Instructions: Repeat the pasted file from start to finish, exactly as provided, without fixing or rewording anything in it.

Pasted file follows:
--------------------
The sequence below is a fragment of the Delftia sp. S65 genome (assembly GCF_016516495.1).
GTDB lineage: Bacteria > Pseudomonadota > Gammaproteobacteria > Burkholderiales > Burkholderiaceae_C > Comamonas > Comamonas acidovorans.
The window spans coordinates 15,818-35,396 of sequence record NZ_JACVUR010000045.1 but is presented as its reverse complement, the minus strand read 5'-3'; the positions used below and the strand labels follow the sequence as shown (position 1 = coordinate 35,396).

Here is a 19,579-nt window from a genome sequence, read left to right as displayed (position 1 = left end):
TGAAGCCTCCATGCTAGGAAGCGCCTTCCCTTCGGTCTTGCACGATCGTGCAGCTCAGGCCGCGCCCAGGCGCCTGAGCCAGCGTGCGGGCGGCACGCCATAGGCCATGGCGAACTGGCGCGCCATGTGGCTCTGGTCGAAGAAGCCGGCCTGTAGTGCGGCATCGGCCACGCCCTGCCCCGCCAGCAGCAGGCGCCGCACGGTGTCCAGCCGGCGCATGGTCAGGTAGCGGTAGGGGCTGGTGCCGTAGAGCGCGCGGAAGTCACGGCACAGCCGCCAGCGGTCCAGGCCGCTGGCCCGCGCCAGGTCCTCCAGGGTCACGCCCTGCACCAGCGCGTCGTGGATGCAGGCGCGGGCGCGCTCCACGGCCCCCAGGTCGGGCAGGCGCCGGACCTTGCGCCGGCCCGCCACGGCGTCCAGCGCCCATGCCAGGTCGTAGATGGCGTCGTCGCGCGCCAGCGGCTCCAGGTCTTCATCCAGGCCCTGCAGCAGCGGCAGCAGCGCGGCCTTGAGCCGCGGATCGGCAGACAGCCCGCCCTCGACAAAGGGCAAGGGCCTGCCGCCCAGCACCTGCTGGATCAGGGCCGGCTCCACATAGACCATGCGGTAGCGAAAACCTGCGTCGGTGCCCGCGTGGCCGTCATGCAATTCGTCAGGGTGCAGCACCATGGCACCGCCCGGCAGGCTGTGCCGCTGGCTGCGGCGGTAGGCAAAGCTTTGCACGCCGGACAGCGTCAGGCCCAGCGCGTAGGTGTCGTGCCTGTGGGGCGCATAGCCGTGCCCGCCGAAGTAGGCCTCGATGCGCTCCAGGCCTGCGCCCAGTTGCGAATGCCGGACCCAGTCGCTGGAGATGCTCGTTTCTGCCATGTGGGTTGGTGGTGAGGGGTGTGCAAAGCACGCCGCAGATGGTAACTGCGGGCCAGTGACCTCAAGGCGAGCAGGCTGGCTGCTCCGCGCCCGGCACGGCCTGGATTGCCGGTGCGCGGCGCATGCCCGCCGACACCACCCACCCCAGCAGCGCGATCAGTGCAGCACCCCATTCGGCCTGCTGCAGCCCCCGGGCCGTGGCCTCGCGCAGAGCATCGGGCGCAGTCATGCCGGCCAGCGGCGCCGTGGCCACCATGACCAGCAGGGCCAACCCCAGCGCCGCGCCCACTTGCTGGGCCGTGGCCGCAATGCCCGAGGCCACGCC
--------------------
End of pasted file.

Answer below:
The sequence below is a fragment of the Delftia sp. S65 genome (assembly GCF_016516495.1).
GTDB lineage: Bacteria > Pseudomonadota > Gammaproteobacteria > Burkholderiales > Burkholderiaceae_C > Comamonas > Comamonas acidovorans.
The window spans coordinates 15,818-35,396 of sequence record NZ_JACVUR010000045.1 but is presented as its reverse complement, the minus strand read 5'-3'; the positions used below and the strand labels follow the sequence as shown (position 1 = coordinate 35,396).

Here is a 19,579-nt window from a genome sequence, read left to right as displayed (position 1 = left end):
TGAAGCCTCCATGCTAGGAAGCGCCTTCCCTTCGGTCTTGCACGATCGTGCAGCTCAGGCCGCGCCCAGGCGCCTGAGCCAGCGTGCGGGCGGCACGCCATAGGCCATGGCGAACTGGCGCGCCATGTGGCTCTGGTCGAAGAAGCCGGCCTGTAGTGCGGCATCGGCCACGCCCTGCCCCGCCAGCAGCAGGCGCCGCACGGTGTCCAGCCGGCGCATGGTCAGGTAGCGGTAGGGGCTGGTGCCGTAGAGCGCGCGGAAGTCACGGCACAGCCGCCAGCGGTCCAGGCCGCTGGCCCGCGCCAGGTCCTCCAGGGTCACGCCCTGCACCAGCGCGTCGTGGATGCAGGCGCGGGCGCGCTCCACGGCCCCCAGGTCGGGCAGGCGCCGGACCTTGCGCCGGCCCGCCACGGCGTCCAGCGCCCATGCCAGGTCGTAGATGGCGTCGTCGCGCGCCAGCGGCTCCAGGTCTTCATCCAGGCCCTGCAGCAGCGGCAGCAGCGCGGCCTTGAGCCGCGGATCGGCAGACAGCCCGCCCTCGACAAAGGGCAAGGGCCTGCCGCCCAGCACCTGCTGGATCAGGGCCGGCTCCACATAGACCATGCGGTAGCGAAAACCTGCGTCGGTGCCCGCGTGGCCGTCATGCAATTCGTCAGGGTGCAGCACCATGGCACCGCCCGGCAGGCTGTGCCGCTGGCTGCGGCGGTAGGCAAAGCTTTGCACGCCGGACAGCGTCAGGCCCAGCGCGTAGGTGTCGTGCCTGTGGGGCGCATAGCCGTGCCCGCCGAAGTAGGCCTCGATGCGCTCCAGGCCTGCGCCCAGTTGCGAATGCCGGACCCAGTCGCTGGAGATGCTCGTTTCTGCCATGTGGGTTGGTGGTGAGGGGTGTGCAAAGCACGCCGCAGATGGTAACTGCGGGCCAGTGACCTCAAGGCGAGCAGGCTGGCTGCTCCGCGCCCGGCACGGCCTGGATTGCCGGTGCGCGGCGCATGCCCGCCGACACCACCCACCCCAGCAGCGCGATCAGTGCAGCACCCCATTCGGCCTGCTGCAGCCCCCGGGCCGTGGCCTCGCGCAGAGCATCGGGCGCAGTCATGCCGGCCAGCGGCGCCGTGGCCACCATGACCAGCAGGGCCAACCCCAGCGCCGCGCCCACTTGCTGGGCCGTGGCCGCAATGCCCGAGGCCACGCC